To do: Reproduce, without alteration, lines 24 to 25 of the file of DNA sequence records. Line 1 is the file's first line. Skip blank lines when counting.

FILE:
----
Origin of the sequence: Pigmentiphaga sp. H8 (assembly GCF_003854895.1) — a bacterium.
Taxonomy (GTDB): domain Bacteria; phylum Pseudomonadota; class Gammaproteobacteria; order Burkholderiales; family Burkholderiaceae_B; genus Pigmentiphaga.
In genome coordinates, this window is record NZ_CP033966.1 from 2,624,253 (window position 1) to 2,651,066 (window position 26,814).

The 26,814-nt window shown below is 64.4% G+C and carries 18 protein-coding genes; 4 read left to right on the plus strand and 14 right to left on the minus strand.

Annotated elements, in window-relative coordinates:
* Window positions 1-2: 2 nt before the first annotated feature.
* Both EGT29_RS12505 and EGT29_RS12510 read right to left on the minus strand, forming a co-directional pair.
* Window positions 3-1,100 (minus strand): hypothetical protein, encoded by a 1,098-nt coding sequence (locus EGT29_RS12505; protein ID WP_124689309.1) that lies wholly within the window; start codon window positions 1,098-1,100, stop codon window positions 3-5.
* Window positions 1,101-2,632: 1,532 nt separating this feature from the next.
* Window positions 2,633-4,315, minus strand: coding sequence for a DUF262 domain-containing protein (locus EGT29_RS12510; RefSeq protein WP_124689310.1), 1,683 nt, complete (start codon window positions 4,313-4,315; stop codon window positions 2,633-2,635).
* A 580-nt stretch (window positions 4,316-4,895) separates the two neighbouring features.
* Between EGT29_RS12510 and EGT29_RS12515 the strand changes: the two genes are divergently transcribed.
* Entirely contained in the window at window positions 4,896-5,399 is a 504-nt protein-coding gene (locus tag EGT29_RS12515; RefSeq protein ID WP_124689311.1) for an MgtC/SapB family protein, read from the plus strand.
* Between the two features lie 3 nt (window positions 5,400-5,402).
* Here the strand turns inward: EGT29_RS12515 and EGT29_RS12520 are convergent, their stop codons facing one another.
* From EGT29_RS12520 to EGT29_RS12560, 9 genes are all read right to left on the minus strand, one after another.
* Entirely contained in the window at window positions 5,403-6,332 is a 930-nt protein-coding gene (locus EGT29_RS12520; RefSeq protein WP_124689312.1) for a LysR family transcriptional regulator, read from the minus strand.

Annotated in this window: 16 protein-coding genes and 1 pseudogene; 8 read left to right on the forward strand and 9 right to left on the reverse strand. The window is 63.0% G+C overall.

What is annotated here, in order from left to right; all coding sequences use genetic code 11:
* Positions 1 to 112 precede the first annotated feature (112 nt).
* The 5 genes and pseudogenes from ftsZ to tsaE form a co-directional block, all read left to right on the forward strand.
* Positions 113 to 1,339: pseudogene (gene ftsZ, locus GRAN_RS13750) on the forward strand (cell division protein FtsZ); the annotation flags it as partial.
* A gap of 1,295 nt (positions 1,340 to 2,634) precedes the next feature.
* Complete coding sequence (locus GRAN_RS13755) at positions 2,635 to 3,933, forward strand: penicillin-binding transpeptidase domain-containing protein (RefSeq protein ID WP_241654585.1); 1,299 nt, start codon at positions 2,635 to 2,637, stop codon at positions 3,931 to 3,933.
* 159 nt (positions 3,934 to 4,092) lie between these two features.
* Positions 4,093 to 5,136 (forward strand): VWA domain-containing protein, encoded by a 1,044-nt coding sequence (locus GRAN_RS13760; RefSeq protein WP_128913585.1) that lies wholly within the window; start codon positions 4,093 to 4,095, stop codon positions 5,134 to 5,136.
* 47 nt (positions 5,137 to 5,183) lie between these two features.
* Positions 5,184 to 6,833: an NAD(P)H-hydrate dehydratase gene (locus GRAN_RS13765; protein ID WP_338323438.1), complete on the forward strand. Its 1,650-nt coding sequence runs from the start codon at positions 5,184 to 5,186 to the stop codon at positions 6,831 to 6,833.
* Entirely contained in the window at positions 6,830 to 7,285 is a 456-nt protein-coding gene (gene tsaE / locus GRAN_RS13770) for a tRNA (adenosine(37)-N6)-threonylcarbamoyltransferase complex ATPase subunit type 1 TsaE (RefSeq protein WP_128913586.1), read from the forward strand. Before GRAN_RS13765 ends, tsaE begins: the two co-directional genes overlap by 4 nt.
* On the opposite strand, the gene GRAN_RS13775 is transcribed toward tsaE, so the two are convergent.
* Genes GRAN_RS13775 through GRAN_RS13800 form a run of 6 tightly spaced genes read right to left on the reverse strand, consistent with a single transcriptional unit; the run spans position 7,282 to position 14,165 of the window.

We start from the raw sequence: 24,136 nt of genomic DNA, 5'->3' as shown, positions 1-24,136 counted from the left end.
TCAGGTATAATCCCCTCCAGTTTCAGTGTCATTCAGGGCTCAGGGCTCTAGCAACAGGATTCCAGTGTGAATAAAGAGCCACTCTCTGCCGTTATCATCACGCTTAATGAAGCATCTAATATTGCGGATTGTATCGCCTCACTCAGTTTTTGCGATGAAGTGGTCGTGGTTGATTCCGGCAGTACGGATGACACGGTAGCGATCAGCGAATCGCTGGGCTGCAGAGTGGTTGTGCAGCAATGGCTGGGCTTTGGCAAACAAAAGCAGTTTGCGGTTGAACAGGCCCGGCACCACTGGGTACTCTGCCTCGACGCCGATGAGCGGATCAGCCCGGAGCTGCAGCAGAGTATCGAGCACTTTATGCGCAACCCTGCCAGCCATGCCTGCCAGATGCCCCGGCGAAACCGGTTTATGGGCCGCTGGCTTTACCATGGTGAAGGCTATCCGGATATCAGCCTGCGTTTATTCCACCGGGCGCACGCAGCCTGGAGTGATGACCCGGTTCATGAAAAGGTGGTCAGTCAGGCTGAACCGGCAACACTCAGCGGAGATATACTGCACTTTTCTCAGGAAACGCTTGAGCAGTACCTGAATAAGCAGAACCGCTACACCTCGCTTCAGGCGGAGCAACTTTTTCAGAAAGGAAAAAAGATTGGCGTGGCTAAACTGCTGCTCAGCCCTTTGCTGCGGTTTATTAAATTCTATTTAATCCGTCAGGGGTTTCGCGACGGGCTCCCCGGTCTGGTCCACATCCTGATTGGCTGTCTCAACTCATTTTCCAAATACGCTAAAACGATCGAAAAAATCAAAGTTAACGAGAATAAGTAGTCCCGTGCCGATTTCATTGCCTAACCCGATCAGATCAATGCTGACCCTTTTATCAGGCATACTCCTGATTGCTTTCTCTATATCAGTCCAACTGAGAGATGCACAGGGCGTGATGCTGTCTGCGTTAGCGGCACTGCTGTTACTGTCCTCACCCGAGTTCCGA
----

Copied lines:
* Complete coding sequence (locus GRAN_RS13755) at positions 2,635 to 3,933, forward strand: penicillin-binding transpeptidase domain-containing protein (RefSeq protein ID WP_241654585.1); 1,299 nt, start codon at positions 2,635 to 2,637, stop codon at positions 3,931 to 3,933.
* 159 nt (positions 3,934 to 4,092) lie between these two features.